Immigration

Angell — One-Way to Ansonia
At the turn of the century, ten-year-old Rose immigrates from Russia to America and eventually finds that her emergence into adolescence brings employment, marriage, motherhood, and self-determination.

Blaine — Dvora’s Journey
After fleeing from Russia in 1904 12-year-old Dvora and her family face unexpected problems.

Blos — Brooklyn Doesn’t Rhyme
At the request of her sixth grade teacher, Edwina Rose Sachs records events in the lives of her Polish immigrant family and their friends living in Brooklyn in the early 1900s.

Branson — The Potato Eaters
A family attempts to withstand the hardships brought about by a blight, which strikes Ireland in the 1840's, ruining potato crops.

Buss — Journey of the Sparrows
Maria and her brother and sister, Salvadoran refugees, are smuggled into the United States in crates and try to eke out a living in Chicago with the help of a sympathetic family.

Cushman — Rodzina
A twelve-year-old Polish American girl is boarded onto an orphan train in Chicago with fears about traveling to the West, and a life of unpaid slavery.

Levitan — Journey to America
A Jewish family fleeing Nazi Germany in 1938 endures innumerable separations before they are once again united.

The 20th Century

Curtis — The Watsons Go to
Birmingham - 1963

The ordinary interactions and everyday routines of the Watsons, an African-American family living in Flint, Michigan, are drastically changed after they go to visit Grandma in Alabama in the summer of 1963.

Gogal — Vatsana’s Lucky New Year
Torn between Laotian and American cultures, twelve-year-old Vatsana faces prejudice from a boy at school as she helps her newly arrived Laotian cousin adjust to life in Portland, Oregon.

Hesse — Out of The Dust
In a series of poems, fifteen-year-old Billie Jo relates the hardships of living on her family's wheat farm in Oklahoma during the dust bowl years of the Depression..

Hesse — Letters From Rifka
In letters to her cousin, a young Jewish girl chronicles her family's flight from Russia in 1919 and her own experiences when she must be left in Belgium for a while when the others emigrate to America.

Lehrman — The Store That Mama Built
In 1917 twelve-year-old Birdie and her siblings, the children of Jewish immigrants from Russia, help their recently widowed mother run the family store, picking up where their father left off in his struggle to succeed in America.

Moore — Freedom Songs
In the sixties, when Sheryl’s Uncle Pete joins the Freedom Riders down South, she organizes a gospel concert in Brooklyn to help him.

Paterson — Bread & Roses, Too
Jake and Rosa, two children, form an unlikely friendship as they try to survive and understand the 1912 Bread and Roses strike of mill workers in Lawrence, Massachusetts.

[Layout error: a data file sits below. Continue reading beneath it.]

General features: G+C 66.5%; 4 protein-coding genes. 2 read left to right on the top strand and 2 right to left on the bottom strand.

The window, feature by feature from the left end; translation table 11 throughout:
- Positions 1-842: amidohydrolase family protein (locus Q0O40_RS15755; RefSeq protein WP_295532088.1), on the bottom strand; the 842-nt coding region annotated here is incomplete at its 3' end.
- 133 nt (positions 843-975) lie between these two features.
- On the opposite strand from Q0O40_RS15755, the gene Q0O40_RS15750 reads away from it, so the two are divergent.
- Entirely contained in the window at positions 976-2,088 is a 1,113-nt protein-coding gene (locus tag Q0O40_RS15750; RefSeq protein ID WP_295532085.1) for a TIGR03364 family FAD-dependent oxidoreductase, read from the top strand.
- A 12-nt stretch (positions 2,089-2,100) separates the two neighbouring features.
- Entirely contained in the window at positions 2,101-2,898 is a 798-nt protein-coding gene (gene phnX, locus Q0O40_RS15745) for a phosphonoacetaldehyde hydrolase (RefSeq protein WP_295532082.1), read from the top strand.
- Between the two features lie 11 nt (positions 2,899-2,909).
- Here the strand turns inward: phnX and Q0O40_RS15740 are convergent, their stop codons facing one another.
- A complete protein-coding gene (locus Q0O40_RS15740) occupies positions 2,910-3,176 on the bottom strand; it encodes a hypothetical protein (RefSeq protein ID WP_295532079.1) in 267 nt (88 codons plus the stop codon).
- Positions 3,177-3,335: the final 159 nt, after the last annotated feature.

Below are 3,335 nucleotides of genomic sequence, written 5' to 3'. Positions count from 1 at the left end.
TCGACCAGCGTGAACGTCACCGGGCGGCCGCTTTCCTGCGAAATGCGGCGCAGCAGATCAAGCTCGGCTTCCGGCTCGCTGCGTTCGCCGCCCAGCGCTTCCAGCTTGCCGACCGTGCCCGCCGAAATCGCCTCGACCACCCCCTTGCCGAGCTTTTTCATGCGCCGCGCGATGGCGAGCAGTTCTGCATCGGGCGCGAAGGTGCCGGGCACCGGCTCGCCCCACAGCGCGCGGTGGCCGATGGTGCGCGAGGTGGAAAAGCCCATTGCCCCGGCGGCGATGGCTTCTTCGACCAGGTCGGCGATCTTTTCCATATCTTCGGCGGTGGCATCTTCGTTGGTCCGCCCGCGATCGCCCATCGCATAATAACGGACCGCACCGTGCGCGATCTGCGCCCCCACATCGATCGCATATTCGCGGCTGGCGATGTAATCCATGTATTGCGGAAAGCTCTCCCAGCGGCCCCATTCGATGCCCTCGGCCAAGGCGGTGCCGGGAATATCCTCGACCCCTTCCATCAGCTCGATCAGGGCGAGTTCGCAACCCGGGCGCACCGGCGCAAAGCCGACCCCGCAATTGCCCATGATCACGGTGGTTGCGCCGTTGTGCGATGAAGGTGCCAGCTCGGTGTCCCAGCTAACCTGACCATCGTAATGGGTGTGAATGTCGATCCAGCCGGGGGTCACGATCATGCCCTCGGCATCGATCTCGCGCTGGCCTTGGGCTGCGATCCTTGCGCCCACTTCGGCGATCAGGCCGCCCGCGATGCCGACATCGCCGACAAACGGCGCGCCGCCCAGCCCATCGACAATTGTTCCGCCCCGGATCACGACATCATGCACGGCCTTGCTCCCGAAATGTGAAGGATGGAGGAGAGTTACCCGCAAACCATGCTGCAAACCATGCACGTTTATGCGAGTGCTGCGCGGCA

Taylor — Roll of Thunder, Hear My Cry
A black family living in the South during the 1930s is faced with prejudice and discrimination, which their children do not understand.

World War II

Kadohata — Weedflower
After twelve-year-old Sumiko and her Japanese-American family are relocated from
their flower farm in southern California to an internment camp on a Mojave Indian reservation in Arizona, she helps her family and neighbors, becomes friends with a local Indian boy, and tries to hold on to her dream of owning a flower shop.

Giff — Lily’s Crossing
During a summer spent at Rockaway Beach in 1944, Lily's friendship with a young Hungarian refugee causes her to see the war and her own world differently.

Issacs — Torn Thread
In an attempt to save his daughter's life, Eva's father sends her from Poland to a labor camp in Czechoslovakia, where she and her sister survive the war.

Lowry — Number The Stars
In 1943, during the German occupation of Denmark, ten-year-old Annemarie learns how to be brave and courageous when she helps shelter her Jewish friend from the Nazis.

Mazer — A Boy at War
While fishing with his friends off Honolulu on December 7, 1941, teenaged Adam is caught in the midst of the Japanese attack and through the chaos of the subsequent days tries to find his father, a naval officer who was serving on the U.S.S. Arizona when the bombs fell.

Mazer — Good Night, Maman
After spending years fleeing from the Nazis in war-torn Europe, twelve-year-old Karin Levi and her older brother Marc find a new home in a refugee camp in Oswego, New York.

Orlov — Island on Bird Street 
During World War II a Jewish boy is left on his own for months in a ruined house in the Warsaw Ghetto, where he must learn all the tricks of survival under constantly life-threatening conditions.

Park — When My Name Was Keoko
With national pride and occasional fear, a brother and sister face the increasingly oppressive occupation of Korea by Japan during World War II, which threatens to suppress Korean culture entirely.

Reiss — The Upstairs Room
A Dutch Jewish girl describes the two-and-one-half years she spent in hiding in the upstairs bedroom of a farmer's house during World War II.

Roy — Yellow Star
From 1939, when Syvia is four and a half
years old, to 1945 when she has just turned
ten, a Jewish girl and her family struggle to survive in Poland's Lodz ghetto during the Nazi occupation.

Vos — The Key is Lost
When the Germans occupy Holland in
1940 and begin to persecute the Jews there, twelve-year-old Eva and her family assume false names and move from one hiding place
to another.

Wolf — Someone Named Eva
From her home in Lidice, Czechoslovakia in 1942, eleven-year-old Milada is taken with other blond, blue-eyed children to a school in Poland to be trained as “proper Germans” for adoption by German families, but all the while she remembers her true name and history.